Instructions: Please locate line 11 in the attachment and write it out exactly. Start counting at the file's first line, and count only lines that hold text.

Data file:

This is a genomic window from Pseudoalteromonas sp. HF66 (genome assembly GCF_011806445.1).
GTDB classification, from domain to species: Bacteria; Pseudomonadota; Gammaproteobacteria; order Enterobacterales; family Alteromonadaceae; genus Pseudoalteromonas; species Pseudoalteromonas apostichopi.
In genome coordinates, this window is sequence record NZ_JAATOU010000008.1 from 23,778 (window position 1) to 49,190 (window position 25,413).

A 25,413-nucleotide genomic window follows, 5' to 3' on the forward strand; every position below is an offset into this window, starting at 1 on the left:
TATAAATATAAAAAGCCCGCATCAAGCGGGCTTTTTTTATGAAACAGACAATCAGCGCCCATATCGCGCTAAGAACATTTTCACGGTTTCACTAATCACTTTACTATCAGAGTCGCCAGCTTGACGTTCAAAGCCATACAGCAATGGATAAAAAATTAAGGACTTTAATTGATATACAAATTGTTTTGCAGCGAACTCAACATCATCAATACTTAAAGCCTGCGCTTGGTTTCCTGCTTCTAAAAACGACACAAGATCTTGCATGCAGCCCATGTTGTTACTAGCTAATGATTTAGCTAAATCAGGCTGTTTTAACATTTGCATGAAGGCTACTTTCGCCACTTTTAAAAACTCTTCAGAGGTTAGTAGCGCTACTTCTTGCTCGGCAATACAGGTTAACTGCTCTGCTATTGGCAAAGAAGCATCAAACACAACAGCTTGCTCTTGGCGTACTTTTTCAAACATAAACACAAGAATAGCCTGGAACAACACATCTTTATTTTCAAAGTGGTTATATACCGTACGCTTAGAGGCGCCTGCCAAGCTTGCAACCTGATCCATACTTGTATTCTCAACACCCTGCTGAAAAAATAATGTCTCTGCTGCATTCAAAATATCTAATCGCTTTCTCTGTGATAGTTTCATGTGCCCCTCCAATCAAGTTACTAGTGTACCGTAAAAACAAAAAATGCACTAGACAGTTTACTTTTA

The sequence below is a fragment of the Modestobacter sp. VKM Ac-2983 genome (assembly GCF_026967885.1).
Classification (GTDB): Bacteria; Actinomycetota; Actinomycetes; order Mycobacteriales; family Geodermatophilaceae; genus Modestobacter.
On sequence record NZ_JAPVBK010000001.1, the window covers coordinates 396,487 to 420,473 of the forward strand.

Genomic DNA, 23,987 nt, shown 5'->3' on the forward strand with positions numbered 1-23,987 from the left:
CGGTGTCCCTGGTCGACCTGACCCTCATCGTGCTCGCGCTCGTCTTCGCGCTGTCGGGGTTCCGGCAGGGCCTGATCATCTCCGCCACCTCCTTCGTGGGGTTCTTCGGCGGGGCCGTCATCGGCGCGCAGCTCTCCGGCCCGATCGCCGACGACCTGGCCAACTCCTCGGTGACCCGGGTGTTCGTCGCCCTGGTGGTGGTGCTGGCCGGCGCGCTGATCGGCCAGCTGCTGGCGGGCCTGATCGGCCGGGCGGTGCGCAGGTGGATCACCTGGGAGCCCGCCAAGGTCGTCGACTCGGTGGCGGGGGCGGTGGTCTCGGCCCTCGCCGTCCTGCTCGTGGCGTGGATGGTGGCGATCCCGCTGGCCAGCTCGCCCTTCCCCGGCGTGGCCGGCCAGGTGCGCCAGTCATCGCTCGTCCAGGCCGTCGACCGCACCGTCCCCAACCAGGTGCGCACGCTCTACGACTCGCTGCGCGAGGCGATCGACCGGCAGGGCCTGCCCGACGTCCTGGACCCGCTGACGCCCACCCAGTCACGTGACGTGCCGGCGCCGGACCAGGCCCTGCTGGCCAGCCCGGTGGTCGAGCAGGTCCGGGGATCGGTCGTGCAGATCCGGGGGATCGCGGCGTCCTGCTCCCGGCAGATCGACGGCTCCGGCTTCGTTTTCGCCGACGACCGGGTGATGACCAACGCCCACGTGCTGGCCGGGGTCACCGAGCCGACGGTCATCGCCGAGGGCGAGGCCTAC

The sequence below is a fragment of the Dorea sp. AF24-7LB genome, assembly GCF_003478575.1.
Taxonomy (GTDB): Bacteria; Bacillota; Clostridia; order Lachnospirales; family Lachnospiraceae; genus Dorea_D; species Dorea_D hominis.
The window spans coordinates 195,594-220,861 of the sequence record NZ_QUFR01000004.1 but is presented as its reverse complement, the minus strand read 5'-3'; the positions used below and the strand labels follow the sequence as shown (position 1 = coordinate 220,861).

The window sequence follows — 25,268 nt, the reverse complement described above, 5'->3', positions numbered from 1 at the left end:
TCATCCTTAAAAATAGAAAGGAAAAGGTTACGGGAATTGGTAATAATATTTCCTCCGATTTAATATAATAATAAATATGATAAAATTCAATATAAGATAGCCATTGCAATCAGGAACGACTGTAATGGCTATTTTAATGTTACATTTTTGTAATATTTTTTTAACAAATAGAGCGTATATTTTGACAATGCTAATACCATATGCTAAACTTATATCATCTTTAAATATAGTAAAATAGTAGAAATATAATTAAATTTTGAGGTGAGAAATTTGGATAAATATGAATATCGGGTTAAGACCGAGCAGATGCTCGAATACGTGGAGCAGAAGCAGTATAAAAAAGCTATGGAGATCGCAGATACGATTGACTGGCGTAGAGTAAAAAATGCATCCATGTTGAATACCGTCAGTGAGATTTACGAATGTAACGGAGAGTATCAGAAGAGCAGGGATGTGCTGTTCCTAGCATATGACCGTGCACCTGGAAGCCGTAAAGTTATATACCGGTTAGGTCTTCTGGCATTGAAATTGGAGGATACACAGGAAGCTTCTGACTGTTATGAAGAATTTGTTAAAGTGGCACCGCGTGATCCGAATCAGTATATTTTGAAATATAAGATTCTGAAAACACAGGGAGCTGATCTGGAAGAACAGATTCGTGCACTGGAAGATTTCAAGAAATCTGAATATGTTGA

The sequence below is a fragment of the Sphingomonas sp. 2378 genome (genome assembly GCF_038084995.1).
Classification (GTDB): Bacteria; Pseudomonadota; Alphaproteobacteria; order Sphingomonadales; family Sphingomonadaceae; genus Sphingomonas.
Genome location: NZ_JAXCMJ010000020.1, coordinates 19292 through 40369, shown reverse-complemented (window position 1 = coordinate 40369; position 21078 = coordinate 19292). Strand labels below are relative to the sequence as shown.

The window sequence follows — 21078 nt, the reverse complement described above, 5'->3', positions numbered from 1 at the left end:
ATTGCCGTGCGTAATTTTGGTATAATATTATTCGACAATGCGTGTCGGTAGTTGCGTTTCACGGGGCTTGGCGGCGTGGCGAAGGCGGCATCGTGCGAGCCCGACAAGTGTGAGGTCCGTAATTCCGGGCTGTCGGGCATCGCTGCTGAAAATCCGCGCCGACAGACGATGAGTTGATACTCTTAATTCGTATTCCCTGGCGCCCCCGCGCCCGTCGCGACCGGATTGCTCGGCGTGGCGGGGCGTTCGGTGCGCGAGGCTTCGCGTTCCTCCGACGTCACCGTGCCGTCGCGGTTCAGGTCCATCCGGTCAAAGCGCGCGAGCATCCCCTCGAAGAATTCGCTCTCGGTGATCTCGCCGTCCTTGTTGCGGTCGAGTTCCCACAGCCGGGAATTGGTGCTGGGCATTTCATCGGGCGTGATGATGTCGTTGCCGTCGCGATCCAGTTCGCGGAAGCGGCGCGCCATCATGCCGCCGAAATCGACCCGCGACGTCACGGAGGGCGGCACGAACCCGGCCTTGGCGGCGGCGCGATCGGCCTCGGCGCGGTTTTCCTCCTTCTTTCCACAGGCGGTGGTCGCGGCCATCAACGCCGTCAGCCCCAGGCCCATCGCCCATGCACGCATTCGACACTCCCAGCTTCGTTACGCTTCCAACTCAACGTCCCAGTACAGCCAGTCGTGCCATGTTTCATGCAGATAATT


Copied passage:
The sequence below is a fragment of the Dorea sp. AF24-7LB genome, assembly GCF_003478575.1.